|Version 2 (modified by igloo, 3 years ago) (diff)|
Dynamic by default on Windows
We don't currently support dynamic-by-default on Windows. The issue is that, when building a dynamically linked library on Windows, there is no equivalent of elf's RPATH to tell the executable where its libraries are. This means that, unless the libraries have been installed to a global directory such as c:/windows/system, ghc --make foo would have to copy all the DLLs used to the current directory.
Windows does actually have a similar concept to RPATHs: assemblies. These do allow us to give the location of DLLs that we use, but only as relative paths, and using at most 2 ../s. It's therefore not possible to use assemblies to say that we use c:/ghc/base/base.dll. This therefore doesn't generally allow us to solve the problem.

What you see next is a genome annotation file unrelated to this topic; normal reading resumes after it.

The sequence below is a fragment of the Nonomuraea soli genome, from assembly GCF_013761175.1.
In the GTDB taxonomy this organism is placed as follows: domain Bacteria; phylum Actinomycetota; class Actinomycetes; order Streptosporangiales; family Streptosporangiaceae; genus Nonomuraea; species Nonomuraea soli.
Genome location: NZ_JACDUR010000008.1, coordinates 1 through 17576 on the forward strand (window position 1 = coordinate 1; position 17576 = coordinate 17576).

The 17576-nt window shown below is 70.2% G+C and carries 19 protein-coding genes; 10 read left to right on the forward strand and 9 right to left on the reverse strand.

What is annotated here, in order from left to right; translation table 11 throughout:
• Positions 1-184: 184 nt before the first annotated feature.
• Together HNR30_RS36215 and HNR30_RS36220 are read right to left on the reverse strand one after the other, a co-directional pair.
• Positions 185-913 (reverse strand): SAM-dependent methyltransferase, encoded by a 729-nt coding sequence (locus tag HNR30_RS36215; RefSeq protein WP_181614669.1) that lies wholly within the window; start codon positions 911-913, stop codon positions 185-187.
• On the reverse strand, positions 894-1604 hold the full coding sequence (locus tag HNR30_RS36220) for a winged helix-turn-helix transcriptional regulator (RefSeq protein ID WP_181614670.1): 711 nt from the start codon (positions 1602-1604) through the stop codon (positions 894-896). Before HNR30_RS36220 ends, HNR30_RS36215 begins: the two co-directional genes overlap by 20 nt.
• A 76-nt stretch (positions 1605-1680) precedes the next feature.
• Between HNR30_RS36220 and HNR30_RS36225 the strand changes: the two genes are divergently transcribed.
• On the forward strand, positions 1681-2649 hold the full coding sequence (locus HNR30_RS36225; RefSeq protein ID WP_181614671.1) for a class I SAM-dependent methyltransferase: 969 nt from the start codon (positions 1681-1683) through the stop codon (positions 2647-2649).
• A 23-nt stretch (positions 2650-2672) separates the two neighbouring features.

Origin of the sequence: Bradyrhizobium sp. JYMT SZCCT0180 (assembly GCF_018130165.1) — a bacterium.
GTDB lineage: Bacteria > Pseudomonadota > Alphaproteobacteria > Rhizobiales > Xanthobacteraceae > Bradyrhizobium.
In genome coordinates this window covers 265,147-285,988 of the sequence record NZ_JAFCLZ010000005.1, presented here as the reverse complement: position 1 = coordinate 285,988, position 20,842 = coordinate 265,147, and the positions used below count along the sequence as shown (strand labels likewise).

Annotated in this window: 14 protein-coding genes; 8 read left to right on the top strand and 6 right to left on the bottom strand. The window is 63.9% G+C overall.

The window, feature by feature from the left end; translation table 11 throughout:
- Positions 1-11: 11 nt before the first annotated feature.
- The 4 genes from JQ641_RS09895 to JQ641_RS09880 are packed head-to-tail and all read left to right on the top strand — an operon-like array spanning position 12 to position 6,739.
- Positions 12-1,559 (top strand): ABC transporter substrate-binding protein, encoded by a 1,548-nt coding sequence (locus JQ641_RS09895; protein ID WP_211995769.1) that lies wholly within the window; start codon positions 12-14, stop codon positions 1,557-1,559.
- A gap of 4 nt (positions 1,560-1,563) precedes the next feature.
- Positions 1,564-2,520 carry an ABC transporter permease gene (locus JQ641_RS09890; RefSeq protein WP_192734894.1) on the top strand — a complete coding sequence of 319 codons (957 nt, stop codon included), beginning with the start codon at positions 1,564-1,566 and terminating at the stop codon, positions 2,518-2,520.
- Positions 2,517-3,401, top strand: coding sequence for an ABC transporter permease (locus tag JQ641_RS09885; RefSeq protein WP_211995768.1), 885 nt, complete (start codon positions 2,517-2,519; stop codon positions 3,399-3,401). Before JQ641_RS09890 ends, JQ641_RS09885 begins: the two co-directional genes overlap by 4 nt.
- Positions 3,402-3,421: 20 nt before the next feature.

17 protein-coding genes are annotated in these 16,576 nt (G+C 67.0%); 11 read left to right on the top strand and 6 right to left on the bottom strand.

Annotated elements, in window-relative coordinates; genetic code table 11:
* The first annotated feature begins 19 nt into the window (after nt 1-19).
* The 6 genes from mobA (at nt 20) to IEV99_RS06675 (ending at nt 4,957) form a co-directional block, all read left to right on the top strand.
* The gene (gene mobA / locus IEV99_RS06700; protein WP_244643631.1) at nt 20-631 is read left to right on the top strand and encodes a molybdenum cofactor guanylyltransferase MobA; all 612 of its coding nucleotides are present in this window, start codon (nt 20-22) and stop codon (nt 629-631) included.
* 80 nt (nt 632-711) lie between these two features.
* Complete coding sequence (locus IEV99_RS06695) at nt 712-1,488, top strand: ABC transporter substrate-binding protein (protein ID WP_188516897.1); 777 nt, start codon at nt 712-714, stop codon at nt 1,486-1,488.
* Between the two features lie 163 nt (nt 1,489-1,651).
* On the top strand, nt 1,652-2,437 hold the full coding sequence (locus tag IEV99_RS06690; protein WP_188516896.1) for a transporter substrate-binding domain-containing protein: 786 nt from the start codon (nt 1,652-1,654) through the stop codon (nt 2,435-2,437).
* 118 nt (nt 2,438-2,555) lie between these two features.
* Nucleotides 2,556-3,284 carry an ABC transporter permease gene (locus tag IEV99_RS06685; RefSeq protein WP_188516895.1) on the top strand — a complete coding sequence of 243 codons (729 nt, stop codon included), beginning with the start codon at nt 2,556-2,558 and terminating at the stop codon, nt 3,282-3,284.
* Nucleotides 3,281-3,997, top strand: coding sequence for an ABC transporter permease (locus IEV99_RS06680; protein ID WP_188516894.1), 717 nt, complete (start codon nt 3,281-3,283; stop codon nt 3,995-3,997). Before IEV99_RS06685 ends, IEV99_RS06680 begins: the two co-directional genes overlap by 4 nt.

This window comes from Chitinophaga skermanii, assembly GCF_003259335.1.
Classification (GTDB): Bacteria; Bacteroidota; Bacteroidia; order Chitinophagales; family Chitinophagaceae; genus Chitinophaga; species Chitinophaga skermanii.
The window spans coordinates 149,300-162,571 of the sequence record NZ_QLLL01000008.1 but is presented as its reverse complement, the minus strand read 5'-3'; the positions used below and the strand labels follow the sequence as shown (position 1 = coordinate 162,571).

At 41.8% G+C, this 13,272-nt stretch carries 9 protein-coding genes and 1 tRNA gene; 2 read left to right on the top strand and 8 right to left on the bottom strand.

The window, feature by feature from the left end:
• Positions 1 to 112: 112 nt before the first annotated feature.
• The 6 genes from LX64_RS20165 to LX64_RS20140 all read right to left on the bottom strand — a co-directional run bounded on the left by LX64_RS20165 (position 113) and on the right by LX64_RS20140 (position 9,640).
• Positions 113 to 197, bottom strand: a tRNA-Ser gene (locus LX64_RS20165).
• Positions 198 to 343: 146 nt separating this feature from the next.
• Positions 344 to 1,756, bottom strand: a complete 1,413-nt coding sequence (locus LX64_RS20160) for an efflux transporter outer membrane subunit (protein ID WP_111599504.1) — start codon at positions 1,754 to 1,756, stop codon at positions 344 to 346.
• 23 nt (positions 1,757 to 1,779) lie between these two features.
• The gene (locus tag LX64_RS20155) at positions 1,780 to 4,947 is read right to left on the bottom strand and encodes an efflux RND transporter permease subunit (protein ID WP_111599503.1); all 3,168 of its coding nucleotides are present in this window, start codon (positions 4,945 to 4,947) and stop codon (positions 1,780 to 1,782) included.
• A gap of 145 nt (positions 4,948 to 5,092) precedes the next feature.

A simple option would be for ghc --make foo to link all of foo's code into foo.exe.dll, and then make foo.exe by generating and compiling a C stub that does
AddDllDirectory("..."); AddDllDirectory("..."); LoadLibrary("foo.exe.dll);
However, this is a little klunky, as there is now an extra file needed for every executable. It would also likely cause problems for build systems.
Loading DLL resource from memory
An improvement on the C stub options is to use windres to embed the DLL into the executable, and then to load the DLL from there. It would be possible to write the DLL out to a temporary file and load that, but that would be rather unpleasant. Better would be to load the DLL directly from memory.
Windows doesn't support that, but there is code to do so here. Downsides are that it is MPLed (to check: is that a problem?), it involves replicating some of the system linker (but not as bad as the current GHCi linker). It is also untested, so we are not 100% sure that it will work.